A recent study at The University of Sydney, funded by the Poultry CRC examined how temperature and humidity during egg incubation can affect the long-term leg strength of fast growing meat chickens (broilers).
The study examined the impact from two differing sets of incubation conditions on early growth rate, bone composition and leg weakness measurements in a pure line broiler breed, with initial findings showing that there were, indeed, measurable effects from alterations in temperature and humidity.
High incidence of leg deformity
Doctors Peter Groves and Wendy Muir were intrigued by a field report of an unusually high incidence of leg deformity in two separate hatches of pure line grandparent chicks at a primary broiler breeder facility. Both problem hatches were hatched in the same incubator, which had suffered a sudden drop in temperature for two days and which, despite correction, had run with a lower relative humidity throughout the incubation period.
According to Dr Groves, "Leg weakness is currently targeted through proper nutrition, management practices and environmental conditions. But if incubation regimes affect long-term leg strength, it's another avenue for research to ameliorate this important welfare issue".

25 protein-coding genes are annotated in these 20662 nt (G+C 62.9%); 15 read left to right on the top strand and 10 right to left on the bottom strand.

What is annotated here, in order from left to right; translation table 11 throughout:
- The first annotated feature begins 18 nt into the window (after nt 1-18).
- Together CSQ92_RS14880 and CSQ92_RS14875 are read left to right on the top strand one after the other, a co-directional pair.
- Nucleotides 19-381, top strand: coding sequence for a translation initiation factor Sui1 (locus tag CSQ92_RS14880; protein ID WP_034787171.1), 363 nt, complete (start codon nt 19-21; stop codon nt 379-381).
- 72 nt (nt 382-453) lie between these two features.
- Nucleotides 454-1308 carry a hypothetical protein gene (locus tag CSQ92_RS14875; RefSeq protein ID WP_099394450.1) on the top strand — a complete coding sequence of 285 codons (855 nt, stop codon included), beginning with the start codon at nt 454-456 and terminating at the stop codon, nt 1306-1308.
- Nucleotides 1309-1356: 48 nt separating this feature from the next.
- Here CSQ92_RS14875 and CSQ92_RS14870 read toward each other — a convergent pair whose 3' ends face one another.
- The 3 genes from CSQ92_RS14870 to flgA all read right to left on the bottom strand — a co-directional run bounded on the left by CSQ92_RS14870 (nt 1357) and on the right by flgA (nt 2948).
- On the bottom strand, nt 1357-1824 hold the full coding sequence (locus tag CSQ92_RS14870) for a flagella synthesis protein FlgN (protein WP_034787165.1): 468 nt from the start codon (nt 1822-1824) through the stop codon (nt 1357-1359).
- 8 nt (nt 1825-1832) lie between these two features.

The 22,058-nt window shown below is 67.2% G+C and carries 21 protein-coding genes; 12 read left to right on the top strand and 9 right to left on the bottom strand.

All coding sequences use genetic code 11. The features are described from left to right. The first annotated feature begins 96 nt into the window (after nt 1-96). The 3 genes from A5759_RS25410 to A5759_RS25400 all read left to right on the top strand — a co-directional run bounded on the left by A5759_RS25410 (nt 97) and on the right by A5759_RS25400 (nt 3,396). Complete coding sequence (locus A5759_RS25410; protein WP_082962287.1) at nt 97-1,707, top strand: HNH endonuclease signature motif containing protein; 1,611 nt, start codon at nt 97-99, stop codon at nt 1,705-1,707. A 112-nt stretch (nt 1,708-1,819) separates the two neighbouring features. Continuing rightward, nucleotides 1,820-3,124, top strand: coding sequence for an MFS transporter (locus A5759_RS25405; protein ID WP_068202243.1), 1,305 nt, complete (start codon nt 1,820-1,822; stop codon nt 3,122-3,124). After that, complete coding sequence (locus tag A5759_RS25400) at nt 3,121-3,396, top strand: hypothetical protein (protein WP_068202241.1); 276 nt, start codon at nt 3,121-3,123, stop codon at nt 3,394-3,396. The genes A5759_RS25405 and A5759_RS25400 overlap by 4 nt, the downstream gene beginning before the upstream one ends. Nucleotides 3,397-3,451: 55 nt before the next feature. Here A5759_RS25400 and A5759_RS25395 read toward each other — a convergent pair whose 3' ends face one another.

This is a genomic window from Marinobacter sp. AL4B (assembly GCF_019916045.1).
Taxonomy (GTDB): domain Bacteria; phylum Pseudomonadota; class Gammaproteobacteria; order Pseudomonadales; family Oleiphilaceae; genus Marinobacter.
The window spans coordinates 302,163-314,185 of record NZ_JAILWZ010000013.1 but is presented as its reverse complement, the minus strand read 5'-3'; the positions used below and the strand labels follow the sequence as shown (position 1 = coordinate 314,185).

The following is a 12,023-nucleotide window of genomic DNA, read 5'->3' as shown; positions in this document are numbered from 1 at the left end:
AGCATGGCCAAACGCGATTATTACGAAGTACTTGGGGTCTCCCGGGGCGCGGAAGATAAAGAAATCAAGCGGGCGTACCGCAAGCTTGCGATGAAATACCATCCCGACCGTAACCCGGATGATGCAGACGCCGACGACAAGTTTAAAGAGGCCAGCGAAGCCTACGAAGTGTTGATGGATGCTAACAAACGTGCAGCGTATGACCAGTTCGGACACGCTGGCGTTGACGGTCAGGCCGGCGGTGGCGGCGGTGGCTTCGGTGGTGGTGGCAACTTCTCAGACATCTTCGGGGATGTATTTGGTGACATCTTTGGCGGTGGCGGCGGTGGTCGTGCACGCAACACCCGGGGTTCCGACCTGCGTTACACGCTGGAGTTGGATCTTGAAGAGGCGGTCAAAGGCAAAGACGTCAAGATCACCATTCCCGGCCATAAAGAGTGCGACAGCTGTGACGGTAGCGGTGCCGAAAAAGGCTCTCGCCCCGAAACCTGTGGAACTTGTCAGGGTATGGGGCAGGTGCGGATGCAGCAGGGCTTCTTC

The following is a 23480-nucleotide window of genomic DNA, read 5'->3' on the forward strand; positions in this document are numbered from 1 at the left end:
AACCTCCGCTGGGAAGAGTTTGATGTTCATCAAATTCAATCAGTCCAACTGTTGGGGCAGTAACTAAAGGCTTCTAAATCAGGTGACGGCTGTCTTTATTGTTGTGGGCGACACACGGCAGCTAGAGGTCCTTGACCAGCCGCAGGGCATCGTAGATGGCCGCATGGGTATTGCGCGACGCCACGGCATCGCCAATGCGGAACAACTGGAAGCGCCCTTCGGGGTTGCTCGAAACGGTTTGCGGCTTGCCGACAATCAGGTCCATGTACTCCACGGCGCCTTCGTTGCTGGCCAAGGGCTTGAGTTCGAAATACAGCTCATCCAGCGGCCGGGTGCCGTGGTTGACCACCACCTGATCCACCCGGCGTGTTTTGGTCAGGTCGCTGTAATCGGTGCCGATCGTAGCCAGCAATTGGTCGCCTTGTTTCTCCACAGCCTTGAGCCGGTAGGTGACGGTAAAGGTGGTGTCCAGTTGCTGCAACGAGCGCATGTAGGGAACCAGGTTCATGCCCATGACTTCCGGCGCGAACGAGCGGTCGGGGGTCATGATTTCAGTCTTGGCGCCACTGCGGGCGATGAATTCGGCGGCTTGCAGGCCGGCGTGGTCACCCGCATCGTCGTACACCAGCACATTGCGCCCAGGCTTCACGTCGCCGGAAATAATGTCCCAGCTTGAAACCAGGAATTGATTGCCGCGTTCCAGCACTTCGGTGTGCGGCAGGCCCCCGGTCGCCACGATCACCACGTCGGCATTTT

Taking advantage of this serendipitous event, Drs Groves and Muir ran a preliminary study to investigate if chicks hatched under test incubation conditions differed from those hatched under control conditions. The results did not reproduce the deformities seen in the field report.
Bone ash levels
However, the results did demonstrate that the test chicks had, at hatch, lower bone ash (mineral deposits in their bones) and higher levels of calcium and phosphorus in their blood than the control chicks. At 13 days of age, the test chicks had higher bone ash levels and equivalent amounts of calcium and phosphorus in their blood compared to the control chicks. At 7 and 13 days of age, the test chicks had higher body weights, although this was not seen in subsequent weeks.
Importantly, at 41 days, the test birds had a shorter ‘latency to lie' (how quickly they choose to sit rather than stand) than did the control birds. This indicates that the test birds were not as comfortable standing for as long as were the control birds. While it is too early to be definitive, Drs Groves and Muir suspect that the test incubation conditions compromised bone development before hatch, possibly causing leg weakness later in life.
Further work is needed, particularly focusing on the effects of relative humidity. The semi-commercial incubators used in this preliminary trial did not provide the fine control required for experimental work, although they did perform largely as expected. Nevertheless, it's a promising start, holding the potential to further reduce the incidence of leg weakness in broilers and improve the welfare of birds worldwide